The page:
Better camera phones • This was the first year I didn't mind leaving my point-and-shoot and full-bodied, SLR cameras at home. Camera phones have gotten good enough to stand in for those stand-alone cameras in many situations.
Of the ones I tried, Apple's iPhone 5S proved to be the best as an all-around camera. It's good at getting the auto-focus right, even for moving objects. A larger sensor and an improved flash compared with previous models mean better shots in low light.
An honorable mention goes to Nokia's Lumia 1020. It's consistently good at night and indoor shots. It combines the small amount of light from multiple pixels into one, resulting in better lighting. It also has manual controls typically absent from camera phones.
Given how frequently people use their phones to take photos, expect even more improvements in the coming year.
Personalized technical support • It used to be when you couldn't figure out how a product worked, you called your tech-savvy children. With Mayday on Amazon's new Kindle Fire HDX tablets, you no longer need to do that. Instead, just tap the Mayday button, and you'll be connected to a live customer service representative within seconds, even at 4 a.m. on a weekend.
Amazon's representatives can help you install apps, connect to Facebook or tackle anything else confounding you. You see them on the screen, but they can only hear you. They have a virtual orange marker to point you to buttons and menus on the screen. They also can take over your machine remotely and do it for you.
As gadgets do more, they also get more complicated to use. As someone who's constantly asked by friends and family for tech assistance, the Mayday feature is something I would welcome in other products.
Shackle-free phone plans • The traditional way of buying phones: Pay $100 or $200 for a phone, and stay locked to your wireless carrier for two more years.
The new way: Buy or bring your own phone. Leave any time.
T-Mobile introduced that concept in March when it split the monthly phone bill into two parts one for the device, and the other for the voice, text and data services. If you already have a device or have finished paying for it, your overall bill goes down. If you need a phone, you pay its full retail price, spread out into monthly installments. You're no longer getting a subsidy for signing a contract, but you're also not paying for it through a higher phone bill.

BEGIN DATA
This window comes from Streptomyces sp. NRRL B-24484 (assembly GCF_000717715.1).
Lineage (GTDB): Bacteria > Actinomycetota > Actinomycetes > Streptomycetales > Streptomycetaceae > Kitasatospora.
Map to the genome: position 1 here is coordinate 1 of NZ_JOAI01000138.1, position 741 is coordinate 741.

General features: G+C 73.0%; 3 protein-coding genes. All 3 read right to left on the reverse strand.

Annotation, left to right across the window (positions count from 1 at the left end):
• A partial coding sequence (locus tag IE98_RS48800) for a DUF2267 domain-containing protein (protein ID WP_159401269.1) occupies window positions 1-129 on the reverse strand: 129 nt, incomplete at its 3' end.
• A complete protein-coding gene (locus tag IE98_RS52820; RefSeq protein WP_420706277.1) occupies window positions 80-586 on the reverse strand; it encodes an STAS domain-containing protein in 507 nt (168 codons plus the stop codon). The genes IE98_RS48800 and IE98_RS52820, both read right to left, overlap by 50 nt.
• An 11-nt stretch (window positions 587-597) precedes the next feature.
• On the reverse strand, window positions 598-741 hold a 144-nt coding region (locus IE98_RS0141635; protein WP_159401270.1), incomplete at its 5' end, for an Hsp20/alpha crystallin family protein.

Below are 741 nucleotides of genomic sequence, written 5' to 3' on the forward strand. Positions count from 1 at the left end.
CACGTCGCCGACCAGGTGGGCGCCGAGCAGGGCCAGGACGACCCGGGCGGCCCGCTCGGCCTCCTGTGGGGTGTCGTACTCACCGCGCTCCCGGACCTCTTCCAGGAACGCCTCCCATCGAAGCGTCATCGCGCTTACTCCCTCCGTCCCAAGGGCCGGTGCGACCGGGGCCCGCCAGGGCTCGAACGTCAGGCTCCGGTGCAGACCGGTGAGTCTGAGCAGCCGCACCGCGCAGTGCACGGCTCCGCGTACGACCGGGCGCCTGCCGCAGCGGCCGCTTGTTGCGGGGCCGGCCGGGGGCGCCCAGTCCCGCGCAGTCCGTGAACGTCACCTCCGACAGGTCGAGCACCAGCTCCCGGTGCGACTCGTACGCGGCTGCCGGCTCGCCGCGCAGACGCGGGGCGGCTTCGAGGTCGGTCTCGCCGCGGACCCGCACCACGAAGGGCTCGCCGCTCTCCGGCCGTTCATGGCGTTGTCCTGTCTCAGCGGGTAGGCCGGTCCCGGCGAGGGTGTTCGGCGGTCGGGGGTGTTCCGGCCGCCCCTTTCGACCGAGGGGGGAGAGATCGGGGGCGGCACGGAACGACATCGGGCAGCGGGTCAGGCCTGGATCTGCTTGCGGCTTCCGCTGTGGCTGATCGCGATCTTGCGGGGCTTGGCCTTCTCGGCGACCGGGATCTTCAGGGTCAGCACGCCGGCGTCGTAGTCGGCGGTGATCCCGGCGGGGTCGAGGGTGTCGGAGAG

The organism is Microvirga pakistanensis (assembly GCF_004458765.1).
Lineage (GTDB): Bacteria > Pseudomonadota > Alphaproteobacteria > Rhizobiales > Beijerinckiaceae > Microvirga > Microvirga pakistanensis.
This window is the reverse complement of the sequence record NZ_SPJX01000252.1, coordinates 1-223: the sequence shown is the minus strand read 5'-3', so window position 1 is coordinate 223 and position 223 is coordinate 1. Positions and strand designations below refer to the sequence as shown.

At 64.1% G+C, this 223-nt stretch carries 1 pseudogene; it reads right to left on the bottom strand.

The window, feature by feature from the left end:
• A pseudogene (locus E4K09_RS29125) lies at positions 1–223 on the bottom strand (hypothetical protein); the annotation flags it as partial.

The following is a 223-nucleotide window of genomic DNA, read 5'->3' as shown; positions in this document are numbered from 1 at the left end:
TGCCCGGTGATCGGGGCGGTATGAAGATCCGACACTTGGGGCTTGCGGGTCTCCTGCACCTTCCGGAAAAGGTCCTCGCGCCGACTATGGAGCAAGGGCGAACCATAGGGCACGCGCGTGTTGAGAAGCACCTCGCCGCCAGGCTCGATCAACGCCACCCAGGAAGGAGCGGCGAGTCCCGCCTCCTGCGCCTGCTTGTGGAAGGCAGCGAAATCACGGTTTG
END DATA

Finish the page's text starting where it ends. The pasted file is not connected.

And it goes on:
A few months later, T-Mobile introduced a program that lets you upgrade your phone up to twice a year, rather than every other year. The other national carriers followed with their own contract-free, frequent-upgrade plans. AT&T also lowered its service fees for voice, text and data for those who pay for phones separately. Sprint reduced those fees as well, but only temporarily.
Some people will still find it more cost-effective to buy phones the traditional way, but these contract-free options give consumers more freedom to leave their carrier or change phones frequently.
Meanwhile, some phone makers have come out with cheaper phones that do almost as much as the $600-plus ones. Motorola's Moto G phone is particularly notable, at just $179 ideal when you pay for your own phone.
Laptops with long-lasting batteries • Most laptop owners no doubt have found themselves out of juice at the most inopportune times, whether in the middle of an important business meeting or the start of a super-long flight to Asia or Australia.
A new generation of processing chips from Intel makes that far less likely to happen. These chips, known as Haswell, are more efficient at using power. It's now possible to go a full waking day on a single charge, with some reasonable breaks for meals and exercise.
The 13-inch MacBook Air, for instance, promises up to 12 hours of battery life. I was able to stretch that to more than 14 hours by turning off Wi-Fi, though nine to 11 hours was more common with general Web surfing. On the Windows 8 machines I tested, I was able to get seven to nine hours consistently.
Expect to pay at least $1,000 for a Haswell laptop, though prices may start coming down in the new year.
Internet television • A few friends and I dropped cable TV service this year. I saved more than $100 a month and used some of that to buy a new TV. You might be wondering: Huh?
Several options are now available for watching television over the Internet. Watching on a computer or a tablet seems unsatisfactory.
With a streaming device such as Roku, Apple TV or Chromecast or a game console such as the PlayStation 4 or the Xbox One, you can project Internet video to the big screen. You'll need to subscribe to a handful of services such as Netflix or Hulu Plus.
The downside is you often need to wait at least a day for shows to become available online. That means avoiding spoilers on social networks. It's also a poor option for live sports. Major League Baseball has a great online service, but typically blocks hometown teams.
But it's money saved to buy the hot gadgets of 2014 or tickets to a ballgame, plus beer and hot dogs.